Halloween Walking on the Line
You can use a Halloween theme with a classic Montessori activity for developing grace of movement – walking on the line. Here’s an Activity of the Week post with ideas for lines and extensions you can use: Activity of the Week – Walking on the Line. When I was a Montessori teacher, we used colored electrical tape to make a circle or ellipse on the floor, although you can use whatever you want to create a line.
For Halloween, it could be fun for your child to walk on the line while carrying a pumpkin. For more advanced balancing, your child could balance a Halloween book or even a cloth or plastic pumpkin on his or her head. We had a large, soft cloth pumpkin that worked well for that.
Etiquette lessons are important any time of the year – and especially for holidays. Halloween is no exception. Demonstration with role play is probably the most effective technique for introducing and reinforcing Halloween manners.
I’d recommend pretending you’re trick-or-treating to show your child the appropriate Halloween etiquette. Here are the points I made with my own children (in wording similar to what I’d use in a demonstration):
- We only walk on sidewalks, not through yards or flower beds.
- We never go to a house with the lights off.
- If the porch light is on, I knock or ring the doorbell once and wait a bit. I don’t keep knocking or ringing the doorbell. If no one answers, I go to the next house. I don’t try to peek into the house.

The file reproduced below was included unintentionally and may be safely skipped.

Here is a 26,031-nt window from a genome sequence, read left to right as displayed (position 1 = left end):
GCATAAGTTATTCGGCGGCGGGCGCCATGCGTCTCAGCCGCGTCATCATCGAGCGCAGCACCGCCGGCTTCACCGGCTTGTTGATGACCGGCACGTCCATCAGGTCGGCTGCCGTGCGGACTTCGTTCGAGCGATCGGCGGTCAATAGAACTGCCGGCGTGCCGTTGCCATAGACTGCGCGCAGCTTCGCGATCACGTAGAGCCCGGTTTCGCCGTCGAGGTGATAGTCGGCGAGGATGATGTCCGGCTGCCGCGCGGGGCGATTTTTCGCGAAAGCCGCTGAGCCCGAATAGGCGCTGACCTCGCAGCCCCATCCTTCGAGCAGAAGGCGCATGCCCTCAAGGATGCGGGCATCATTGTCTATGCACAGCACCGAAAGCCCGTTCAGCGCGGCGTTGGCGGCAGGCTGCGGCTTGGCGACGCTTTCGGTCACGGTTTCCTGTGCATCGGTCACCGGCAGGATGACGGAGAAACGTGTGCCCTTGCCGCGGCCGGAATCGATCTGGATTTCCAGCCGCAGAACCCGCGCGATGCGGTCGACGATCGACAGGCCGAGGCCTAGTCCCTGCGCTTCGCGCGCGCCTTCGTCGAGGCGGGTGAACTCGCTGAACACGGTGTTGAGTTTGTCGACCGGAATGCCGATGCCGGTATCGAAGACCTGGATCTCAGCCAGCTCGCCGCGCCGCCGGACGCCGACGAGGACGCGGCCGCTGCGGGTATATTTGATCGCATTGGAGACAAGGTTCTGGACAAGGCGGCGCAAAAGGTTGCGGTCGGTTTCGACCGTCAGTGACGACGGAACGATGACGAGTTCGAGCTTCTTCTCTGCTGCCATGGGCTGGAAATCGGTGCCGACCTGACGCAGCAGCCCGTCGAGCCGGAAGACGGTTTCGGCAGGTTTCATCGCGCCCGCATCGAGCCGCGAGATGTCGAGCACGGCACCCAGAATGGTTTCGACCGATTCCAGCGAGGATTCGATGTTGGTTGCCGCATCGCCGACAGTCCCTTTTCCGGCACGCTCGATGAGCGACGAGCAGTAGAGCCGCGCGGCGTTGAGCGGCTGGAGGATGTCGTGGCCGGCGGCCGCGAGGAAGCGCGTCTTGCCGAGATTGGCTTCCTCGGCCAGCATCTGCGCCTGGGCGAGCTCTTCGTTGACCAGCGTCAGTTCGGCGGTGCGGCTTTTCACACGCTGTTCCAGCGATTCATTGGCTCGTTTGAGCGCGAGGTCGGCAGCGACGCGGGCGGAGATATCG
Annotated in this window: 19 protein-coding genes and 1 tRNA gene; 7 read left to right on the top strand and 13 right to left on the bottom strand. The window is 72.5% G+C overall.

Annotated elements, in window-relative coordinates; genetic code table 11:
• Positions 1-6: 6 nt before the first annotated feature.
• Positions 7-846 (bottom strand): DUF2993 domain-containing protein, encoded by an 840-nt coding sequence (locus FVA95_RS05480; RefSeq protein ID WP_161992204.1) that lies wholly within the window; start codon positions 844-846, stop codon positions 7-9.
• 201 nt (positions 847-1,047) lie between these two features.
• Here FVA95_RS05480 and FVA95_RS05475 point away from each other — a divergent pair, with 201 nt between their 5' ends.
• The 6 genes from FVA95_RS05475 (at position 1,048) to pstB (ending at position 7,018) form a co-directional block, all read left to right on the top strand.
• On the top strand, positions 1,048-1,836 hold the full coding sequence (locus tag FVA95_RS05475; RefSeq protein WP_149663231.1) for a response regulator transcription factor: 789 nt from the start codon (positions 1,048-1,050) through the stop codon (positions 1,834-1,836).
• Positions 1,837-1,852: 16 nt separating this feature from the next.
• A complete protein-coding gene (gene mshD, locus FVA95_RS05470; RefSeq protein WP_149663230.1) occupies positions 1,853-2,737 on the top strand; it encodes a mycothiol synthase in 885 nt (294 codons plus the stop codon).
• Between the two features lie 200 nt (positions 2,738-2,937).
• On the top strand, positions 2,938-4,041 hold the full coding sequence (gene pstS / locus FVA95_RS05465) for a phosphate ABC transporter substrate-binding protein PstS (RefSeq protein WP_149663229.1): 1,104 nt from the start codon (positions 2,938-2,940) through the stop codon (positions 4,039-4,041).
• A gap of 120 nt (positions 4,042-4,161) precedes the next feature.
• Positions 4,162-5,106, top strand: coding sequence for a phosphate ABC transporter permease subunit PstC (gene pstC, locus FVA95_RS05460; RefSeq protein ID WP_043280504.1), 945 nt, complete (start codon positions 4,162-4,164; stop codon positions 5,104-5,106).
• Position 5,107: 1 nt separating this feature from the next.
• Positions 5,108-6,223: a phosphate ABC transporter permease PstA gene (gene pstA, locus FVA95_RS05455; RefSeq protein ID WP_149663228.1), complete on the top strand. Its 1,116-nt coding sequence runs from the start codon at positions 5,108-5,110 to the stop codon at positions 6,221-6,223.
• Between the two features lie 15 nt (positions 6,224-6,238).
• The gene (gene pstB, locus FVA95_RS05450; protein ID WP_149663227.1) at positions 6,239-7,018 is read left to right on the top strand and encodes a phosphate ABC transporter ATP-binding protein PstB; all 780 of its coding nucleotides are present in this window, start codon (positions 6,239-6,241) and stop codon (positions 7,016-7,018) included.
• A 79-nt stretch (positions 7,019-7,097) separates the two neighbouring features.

- When someone answers the door, I smile and say, “Trick-or-treat!”
- If the person holds out a candy bowl or bag, I take only one piece of candy unless the person says I may take more.
- I always say, “Thank you,” after I’m given a treat. Even if I don’t like the candy, I still say, “Thank you.” I don’t say that I don’t like the candy.
- It’s always nice to say, “Happy Halloween!” at the end.
After you’ve demonstrated the appropriate trick-or-treat manners, it helps to give your child plenty of practice with trick-or-treat role playing. Your child could pretend to trick-or-treat at your house. You, a sibling, or even a doll, stuffed animal, or puppet (with your help, of course!) could give the treat. You could reverse roles as well.
I have a post at Bits of Positivity (my other blog) with free thank-you songs and rhymes for home or school to make learning to say thank you more memorable and more fun!
Other Halloween Posts (updated 2017)
Montessori-Inspired Pumpkin Activities, Homeschool Halloween, Montessori-Inspired Pumpkin Unit, 25+ Montessori-Inspired Halloween Activities, Halloween Grace and Courtesy, Montessori-Inspired Friendly Ghost Activities, Montessori-Inspired Halloween Activities, Montessori-Inspired Skeleton Activities, Free Spider Printables and Montessori-Inspired Spider Activities, 20 Pumpkin Phonics Activities, Free Halloween Songs and Rhymes for Circle Time, Halloween Activities for Montessori-Inspired Themes and Parties, Montessori-Inspired Pumpkin Hammering for Toddlers, 20+ Pumpkin Hammering Activities for Preschoolers, Free Skeleton Printables and Montessori-Inspired Skeleton Activities, Free Spider Printables and Montessori-inspired Spider Math Activities, Free Tarantula and Spider Do-a-Dot Printables (Montessori-Inspired Instant Downloads), Free Spiderweb Cutting Strips (Montessori-Inspired Instant Download), Yummy Gluten-Free Pumpkin Chocolate Chip Muffins, Montessori Pumpkin Scrubbing for Toddlers and Preschoolers, Delicious and Nutritious Vegan, Gluten-Free Pumpkin Pie and Pumpkin Pie Squares, Simple Fun with Pumpkins and Pumpkin Seeds for Toddlers and Preschoolers, Kids’ Halloween Activities Pinterest Board
Learn more about my eBook Montessori at Home or School: How to. Teach Grace and Courtesy! I’m also one of the coauthors of the book Learn with Play – 150+ Activities for Year-round Fun & Learning!
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